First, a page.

Motherhood is hard. Social media has done so much good in how it connects women and creates a virtual community but I also feel that it’s done some harm for the new mom, too. When you’re a tired, desperate mama who spends her middle-of-the-night feeding sessions scrolling through everyone else’s highlight reels, it’s easy to compare yourself to everyone else and feel like you’re doing something wrong. Well, Mama, I’m here to tell you that you’re not. Inspired by a new mom who is very close to me, today I’m sharing some wisdom, truths, and advice for new moms from my own experience.

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While you were sleeping, I held you tight, kicked back in the old, familiar recliner that keeps the memories of your baby days gone by. These moments are ours alone – yours, mine, and our chair.

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I’m not pregnant. Now that we have that out of the way, I can get right to it. So, if you’ve been following along with me and have read about my long days, my shortcomings as a mom, and my overall struggles with life, you know that I work too much, have a ghastly commute, and barely see my family during the week. Well, all of that is about to change.

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Y’all, this post has been hard for me to write. These photos are hard for me to post. Mostly because in my hearts of hearts, I know I’m being ridiculous. Many of you will read this post and look at these photos and think that I’m absolutely crazy, and maybe I am; you’ll think I have dysmorphia, and maybe I do. You’ll tell me that I look great and that I should be proud of and happy with myself; that the way I think I should look is unrealistic and unattainable. But the truth is that while you might be right, I just don’t like my postpartum body and I’m not sorry about that. Some of you will be mad at me for thinking negative thoughts about myself because you’re not happy with yourself, either… and you’re entitled to that just like I’m entitled to how I feel.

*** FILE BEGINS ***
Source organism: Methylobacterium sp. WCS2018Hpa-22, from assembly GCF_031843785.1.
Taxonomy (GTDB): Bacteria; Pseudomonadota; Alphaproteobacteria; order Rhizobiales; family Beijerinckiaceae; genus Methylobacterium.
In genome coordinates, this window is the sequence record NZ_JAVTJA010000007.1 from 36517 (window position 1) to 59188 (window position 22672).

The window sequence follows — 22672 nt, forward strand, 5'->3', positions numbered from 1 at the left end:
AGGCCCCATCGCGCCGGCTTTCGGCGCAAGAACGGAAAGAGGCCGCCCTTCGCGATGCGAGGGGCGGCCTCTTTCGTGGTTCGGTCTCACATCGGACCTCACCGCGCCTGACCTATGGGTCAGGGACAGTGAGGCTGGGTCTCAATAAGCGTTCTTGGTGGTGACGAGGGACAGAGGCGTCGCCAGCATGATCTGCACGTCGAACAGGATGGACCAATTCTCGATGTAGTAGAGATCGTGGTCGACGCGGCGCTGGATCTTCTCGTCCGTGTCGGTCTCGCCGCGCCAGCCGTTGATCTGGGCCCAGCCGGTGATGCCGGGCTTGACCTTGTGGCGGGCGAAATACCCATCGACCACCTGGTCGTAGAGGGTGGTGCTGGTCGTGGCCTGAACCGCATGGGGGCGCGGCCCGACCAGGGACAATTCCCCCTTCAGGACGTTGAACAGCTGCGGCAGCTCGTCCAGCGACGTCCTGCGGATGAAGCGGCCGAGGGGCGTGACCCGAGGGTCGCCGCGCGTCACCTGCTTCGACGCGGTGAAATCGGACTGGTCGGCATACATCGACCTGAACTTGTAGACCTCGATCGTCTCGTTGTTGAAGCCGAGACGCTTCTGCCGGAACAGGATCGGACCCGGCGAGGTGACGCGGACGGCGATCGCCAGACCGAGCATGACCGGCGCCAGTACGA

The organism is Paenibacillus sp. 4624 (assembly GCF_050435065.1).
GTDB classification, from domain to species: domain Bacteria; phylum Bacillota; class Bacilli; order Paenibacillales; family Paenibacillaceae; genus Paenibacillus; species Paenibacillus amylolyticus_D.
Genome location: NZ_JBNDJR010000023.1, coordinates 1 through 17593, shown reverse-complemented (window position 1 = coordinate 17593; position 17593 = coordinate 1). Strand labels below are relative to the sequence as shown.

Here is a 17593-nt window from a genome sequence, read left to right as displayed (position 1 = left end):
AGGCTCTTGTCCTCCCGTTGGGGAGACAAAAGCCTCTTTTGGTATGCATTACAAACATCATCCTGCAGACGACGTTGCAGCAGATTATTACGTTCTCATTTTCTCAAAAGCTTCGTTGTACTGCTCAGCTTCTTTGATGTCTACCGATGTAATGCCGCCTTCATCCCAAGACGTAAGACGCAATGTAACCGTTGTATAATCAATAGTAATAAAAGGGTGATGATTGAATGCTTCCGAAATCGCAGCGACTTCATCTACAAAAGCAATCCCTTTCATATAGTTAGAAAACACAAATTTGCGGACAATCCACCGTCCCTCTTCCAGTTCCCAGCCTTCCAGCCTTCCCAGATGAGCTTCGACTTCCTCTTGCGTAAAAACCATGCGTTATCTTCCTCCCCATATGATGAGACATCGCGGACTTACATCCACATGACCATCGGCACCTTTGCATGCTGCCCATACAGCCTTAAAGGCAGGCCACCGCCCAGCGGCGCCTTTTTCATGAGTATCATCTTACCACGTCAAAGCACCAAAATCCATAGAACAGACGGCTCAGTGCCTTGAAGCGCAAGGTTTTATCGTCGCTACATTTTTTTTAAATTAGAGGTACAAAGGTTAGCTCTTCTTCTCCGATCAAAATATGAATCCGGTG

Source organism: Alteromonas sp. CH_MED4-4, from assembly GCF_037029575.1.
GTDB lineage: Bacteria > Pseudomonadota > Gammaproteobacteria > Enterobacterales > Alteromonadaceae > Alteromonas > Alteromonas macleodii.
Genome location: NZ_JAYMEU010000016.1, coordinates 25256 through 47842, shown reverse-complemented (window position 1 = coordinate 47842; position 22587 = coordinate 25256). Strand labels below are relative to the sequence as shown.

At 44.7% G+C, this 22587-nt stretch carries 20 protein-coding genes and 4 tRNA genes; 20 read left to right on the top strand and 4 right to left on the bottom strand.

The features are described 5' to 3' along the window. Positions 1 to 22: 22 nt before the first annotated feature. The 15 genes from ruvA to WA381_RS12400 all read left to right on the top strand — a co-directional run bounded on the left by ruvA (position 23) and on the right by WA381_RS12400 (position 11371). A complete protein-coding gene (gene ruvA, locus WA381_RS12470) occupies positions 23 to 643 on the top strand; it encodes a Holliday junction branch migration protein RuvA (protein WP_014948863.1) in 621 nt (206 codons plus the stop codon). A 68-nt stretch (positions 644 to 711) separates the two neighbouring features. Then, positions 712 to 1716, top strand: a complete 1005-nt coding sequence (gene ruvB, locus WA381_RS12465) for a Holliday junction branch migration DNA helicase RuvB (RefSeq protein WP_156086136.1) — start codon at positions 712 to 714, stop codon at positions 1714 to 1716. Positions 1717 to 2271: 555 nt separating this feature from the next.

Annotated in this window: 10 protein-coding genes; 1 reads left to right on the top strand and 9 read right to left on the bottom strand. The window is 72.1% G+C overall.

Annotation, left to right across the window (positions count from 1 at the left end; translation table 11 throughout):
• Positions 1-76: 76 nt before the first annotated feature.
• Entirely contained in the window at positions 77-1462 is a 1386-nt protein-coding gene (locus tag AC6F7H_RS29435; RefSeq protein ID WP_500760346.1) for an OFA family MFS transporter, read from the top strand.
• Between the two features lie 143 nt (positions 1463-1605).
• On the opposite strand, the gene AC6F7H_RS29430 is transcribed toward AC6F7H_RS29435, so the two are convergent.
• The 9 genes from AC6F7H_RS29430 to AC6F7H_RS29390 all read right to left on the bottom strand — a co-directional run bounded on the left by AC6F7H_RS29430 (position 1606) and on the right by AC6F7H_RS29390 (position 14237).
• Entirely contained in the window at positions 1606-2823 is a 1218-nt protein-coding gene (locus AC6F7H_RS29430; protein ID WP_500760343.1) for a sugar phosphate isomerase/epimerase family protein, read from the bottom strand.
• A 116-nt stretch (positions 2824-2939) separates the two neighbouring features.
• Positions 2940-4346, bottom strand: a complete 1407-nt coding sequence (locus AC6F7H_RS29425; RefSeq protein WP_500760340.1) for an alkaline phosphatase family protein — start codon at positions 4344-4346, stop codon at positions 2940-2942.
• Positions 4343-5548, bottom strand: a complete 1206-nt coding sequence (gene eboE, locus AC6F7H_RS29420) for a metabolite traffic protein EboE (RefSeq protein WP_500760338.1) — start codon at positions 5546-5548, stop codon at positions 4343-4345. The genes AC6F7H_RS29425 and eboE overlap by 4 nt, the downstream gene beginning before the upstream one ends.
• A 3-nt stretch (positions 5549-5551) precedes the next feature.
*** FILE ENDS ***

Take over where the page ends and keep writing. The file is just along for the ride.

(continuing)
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Crying it out is a waste of time. But not in the way you might think.

With both of my girls, I was a “Babywise” mom (which basically is a philosophy of keeping your baby on a rolling 3 hour schedule of feeding, playing, and sleeping). In Babywise, the author (who a lot of people hate) talks about allowing the baby to cry before falling asleep but checking on them throughout to make sure they’re okay. I took the Babywise approach with A and let her cry it out (CIO) many times. I had a change of heart with E – not because I didn’t think it worked; A slept and still sleeps like a champion. E does, too. But see, as a first time mom having no experience under my belt, I was afraid that I would “spoil” my baby and that she would never sleep on her own if she couldn’t “self-soothe” so I did what the book told me (to an extent). With E, having been more experienced, I adopted the 3 hour schedule but with some small tweaks, including removing CIO (which kind of happened unintentionally, actually). But, this isn’t about the effectiveness of CIO or the studies that go with it. I’m not here to start a debate or mommy wars. This is about what I learned as a mom my second time around.

What I learned is that CIO is a waste of time: A waste of precious baby time.

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